Sierra: Can these lessons be applied in all communities, in all families, regardless of income?

Waters: We are cooking wholesome, delicious, affordable food. One of the great outcomes of this project is, we hope, to define-if you will-a peasant cooking connected to the land. Right now, our cheap food is fast food. That's what people are eating as a basic diet. We can learn how to cook really well and really affordably.

Sierra: What would you tell parents in Des Moines or Madison who want to start an edible schoolyard or a food-curriculum program?

Waters: Go into the schools and see what's happening. Take a look at what they're serving in the cafeteria. They need to ask questions of the principal: What are the kids eating? Where are you getting that food? What kind of recycling is going on here?

Sierra: A lot of parents are worried about obesity now.

Waters: So officials are looking for comprehensive solutions. People should know that just upgrading food in the cafeteria is not going to do it. Kids eat junk food before they get there. If it's not an academic subject, they don't get involved. We know from the Edible Schoolyard experience that if they grow it and they cook it, they eat it. They will eat it if they have the pride of making it.

Sierra: Rather than wait for 12-year-olds to go through the Edible Schoolyard program, how can people jump-start things today?

Waters: Go to the farmers' market and buy food there. You'll get something that's delicious. It's discouraging that this seems like such an elitist thing. It's not. It's just that we have to pay the real cost of food. People have to understand that cheap food has been subsidized. We have to realize that it's important to pay farmers up front, because they are taking care of the land. Plus you are getting something that you can't live without. Once you have a great tomato or a perfectly ripe peach, you are not going to go back.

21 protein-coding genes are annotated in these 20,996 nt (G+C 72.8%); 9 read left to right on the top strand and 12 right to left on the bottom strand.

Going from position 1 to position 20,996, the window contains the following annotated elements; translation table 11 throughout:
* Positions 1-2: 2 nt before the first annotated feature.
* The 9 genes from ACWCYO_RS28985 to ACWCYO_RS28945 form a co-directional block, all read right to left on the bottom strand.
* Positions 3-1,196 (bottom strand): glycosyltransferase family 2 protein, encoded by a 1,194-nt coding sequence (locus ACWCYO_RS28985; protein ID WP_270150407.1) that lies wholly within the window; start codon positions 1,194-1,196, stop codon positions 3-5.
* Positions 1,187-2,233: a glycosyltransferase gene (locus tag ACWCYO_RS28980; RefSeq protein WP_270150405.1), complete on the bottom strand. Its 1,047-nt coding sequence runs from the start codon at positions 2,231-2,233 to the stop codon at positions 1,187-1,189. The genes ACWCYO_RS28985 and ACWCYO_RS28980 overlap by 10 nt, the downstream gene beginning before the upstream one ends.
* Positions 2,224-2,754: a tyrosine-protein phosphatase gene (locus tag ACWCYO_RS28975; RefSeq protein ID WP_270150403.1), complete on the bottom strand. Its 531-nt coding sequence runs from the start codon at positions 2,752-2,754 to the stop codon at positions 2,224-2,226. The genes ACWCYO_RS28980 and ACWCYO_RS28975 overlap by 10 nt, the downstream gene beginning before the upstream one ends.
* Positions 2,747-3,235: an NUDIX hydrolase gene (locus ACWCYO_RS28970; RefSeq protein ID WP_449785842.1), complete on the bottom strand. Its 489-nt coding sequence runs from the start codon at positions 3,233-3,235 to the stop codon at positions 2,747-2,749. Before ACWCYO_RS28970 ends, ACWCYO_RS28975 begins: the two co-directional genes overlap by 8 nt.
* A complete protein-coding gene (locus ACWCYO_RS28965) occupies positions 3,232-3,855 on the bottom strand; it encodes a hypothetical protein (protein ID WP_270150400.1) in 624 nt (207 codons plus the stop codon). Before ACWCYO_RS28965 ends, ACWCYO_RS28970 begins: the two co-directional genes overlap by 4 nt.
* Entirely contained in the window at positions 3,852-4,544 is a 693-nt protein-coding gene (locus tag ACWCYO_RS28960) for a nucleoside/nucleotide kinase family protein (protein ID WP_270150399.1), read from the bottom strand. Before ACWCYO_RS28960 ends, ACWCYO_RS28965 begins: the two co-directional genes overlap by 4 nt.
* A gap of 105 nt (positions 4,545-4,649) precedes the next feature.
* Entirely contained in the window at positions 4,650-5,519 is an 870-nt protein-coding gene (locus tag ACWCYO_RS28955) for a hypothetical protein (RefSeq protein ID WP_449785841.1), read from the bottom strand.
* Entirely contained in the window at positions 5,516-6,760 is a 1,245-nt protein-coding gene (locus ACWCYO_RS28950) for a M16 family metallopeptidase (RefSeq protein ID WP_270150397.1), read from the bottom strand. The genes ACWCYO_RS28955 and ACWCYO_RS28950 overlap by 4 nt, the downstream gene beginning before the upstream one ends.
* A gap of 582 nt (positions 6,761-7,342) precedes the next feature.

Sierra: How do you get people to slow down and focus on their meals?

Waters: People have to come to the idea that it's a beautiful thing. You miss life completely if you don't do that. You just have to decide, OK, Sunday lunch and Thursday night we're going to eat as a family or as a group of friends.

Sierra: You stress the importance of eating locally grown food. In California, that sounds easy enough. But what if you live in the Northeast?

Waters: You just eat differently. Just like we do here at the restaurant. We don't have a single fresh tomato from October until July. We can tomatoes and use them like that in the winter. We use root vegetables. We have carrots and turnips and a whole array of dried beans. We use different kinds of fish. We do a winter minestrone, and a summer one, and a fall and a spring one. It's what makes the food exciting for me. We are just following the seasons. I couldn't wait until the peaches came back. Now I've eaten so many peaches I never want to see peaches again.

Sierra: What's the best way to convince people to eat local, organic, and sustainable food?

Waters: You just feed them. You set a table, and make it a beautiful experience that they don't forget. This is an environmental movement that's about pleasure. It's about bringing people to these ideas through the pleasure of the table. Through beauty. It's not telling people what not to do. It's bringing something to people that can change their lives, and that they can do easily. Pleasure is in our systems for a purpose. Why do we have to be denying ourselves? We don't. This isn't hard. This is delicious. That's why I call it a delicious revolution.

REED MCMANUS is a Sierra senior editor.

ON THE WEB: For some recipes for healthy, fresh, affordable meals, go to For more information on school food programs, see the Organic Consumers Association campaign for healthy schools, "Appetite for a Change," at